Diary October 23, 2011: Packing up for a nomadic life abroad

October 23, 2011: “Stuff”

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I recently stumbled upon something I had written and long forgotten about. It was entitled “Stuff”, dated October 23, 2011. Exactly two years ago today, I was frantically packing up my stuff, my life in Toronto for an opportunity to pursue my dream job abroad as a travel writer. It felt crazy; I was taking a huge leap of faith. Did I really have the balls to do it? Here is the entry: 

The plan to finish packing went awry when I opened the bottle of red wine. When I woke up this morning, hungover, The Stuff was still strewn all over the condo as if my closet had projectile barfed. Less than two weeks remain before I relocate to Southeast Asia for a year, maybe longer. The Stuff has to be sorted, packed up, moved and stored, divided amongst friends’ basements.

I landed a dream writing and photography gig for a travel company. Miracle of miracles, I’ll get paid to travel and pursue my passion. First stop Bangkok, then Phnom Penh, then Vientiane…then who knows where.

People assume that because I’m a seasoned solo traveller, that I’m a pro at packing up at a moment’s notice and jetting off, that I deal well with travelling for 24-hours and arriving jetlagged in a sketchy city at an ungodly hour. Truth is, I’ve had many first night meltdowns, more than a few foreign city freak-outs heaving sloppy sobs of self-doubt in dingy hotel rooms: Am I crazy? Can I do this alone?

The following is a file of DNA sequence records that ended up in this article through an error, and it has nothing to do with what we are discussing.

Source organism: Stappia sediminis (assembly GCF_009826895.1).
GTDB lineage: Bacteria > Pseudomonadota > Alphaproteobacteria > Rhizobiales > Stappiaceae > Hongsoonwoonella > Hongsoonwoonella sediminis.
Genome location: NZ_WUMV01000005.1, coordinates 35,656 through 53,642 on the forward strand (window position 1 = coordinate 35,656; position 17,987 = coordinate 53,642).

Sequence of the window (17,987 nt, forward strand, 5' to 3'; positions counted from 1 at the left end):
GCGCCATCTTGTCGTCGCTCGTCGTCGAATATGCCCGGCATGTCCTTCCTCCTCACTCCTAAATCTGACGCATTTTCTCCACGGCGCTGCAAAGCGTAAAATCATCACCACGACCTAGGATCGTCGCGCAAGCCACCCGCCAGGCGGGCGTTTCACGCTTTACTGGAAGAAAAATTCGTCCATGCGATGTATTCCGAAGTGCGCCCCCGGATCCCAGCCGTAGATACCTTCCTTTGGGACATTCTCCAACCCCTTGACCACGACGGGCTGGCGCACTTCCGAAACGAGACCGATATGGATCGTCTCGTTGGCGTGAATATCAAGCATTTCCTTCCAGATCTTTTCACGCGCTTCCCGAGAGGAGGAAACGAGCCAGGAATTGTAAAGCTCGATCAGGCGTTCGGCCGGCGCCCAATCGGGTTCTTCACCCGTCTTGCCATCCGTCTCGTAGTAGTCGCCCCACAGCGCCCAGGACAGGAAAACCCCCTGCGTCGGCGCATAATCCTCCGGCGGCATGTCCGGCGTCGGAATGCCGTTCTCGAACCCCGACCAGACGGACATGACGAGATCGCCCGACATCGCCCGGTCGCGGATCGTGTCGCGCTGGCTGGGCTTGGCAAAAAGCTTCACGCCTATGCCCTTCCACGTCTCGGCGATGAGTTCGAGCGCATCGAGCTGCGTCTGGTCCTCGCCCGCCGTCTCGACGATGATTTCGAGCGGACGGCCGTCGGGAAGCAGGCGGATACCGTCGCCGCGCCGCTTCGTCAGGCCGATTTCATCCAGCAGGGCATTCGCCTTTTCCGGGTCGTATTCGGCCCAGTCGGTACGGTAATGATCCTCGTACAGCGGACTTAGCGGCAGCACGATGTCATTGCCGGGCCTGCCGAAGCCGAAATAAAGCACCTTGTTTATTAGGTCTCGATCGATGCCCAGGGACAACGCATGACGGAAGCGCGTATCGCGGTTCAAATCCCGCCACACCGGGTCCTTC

“It’s a dangerous business, Frodo, going out your door,” reminds Samwise the Hobbit. He has a point. We are so lucky to live in Canada; it’s an exciting but scary world out there. In preparation for my life abroad, I’ve been shot up with a slew of vaccines for horrible diseases I can’t spell. And you should see the cocktail of worst-case scenario drugs I need to take with me.

Lengthy trips are not new to me. In 2009, with the economy in the dumps, I decided to “retire.” Call it a twenty-something’s quarter-life crisis. By the end of that yearlong round-the-world journey, I was a lean and groovy backpacker. I was tough, could survive on $15 a day.

Instead of buying souvenir patches, the rips and stains on my clothes and the mosquito bites on my legs were a map of my travels. I imagined that other travellers were in awe, perhaps even scared at how efficient I was. One moment cheerful, the next moment prepared to shiv the guy trying to scam me. Crossing into a disputed zone? No problem! 18-hour bus ride? Save me a seat!

There are challenges to living out of a backpack but the foibles are a small price for feeling liberated. How much stuff do you really need? Not much at all, I discovered. As the days went on my pack got lighter; stuff literally was a burden.

Yet even the wicked grow weary. Near the end, I remember the fatigue. I remember how tired I was of washing socks in the sink, how I loathed haggling over the price of a taxi, was sick of wearing the same ratty clothes over and over. I wanted to dive into my own bed again, feel the softness of a familiar pillow, to be surrounded by my own things. I pictured the stack of jeans waiting for me in my closet. Oh, how I wanted my jeans!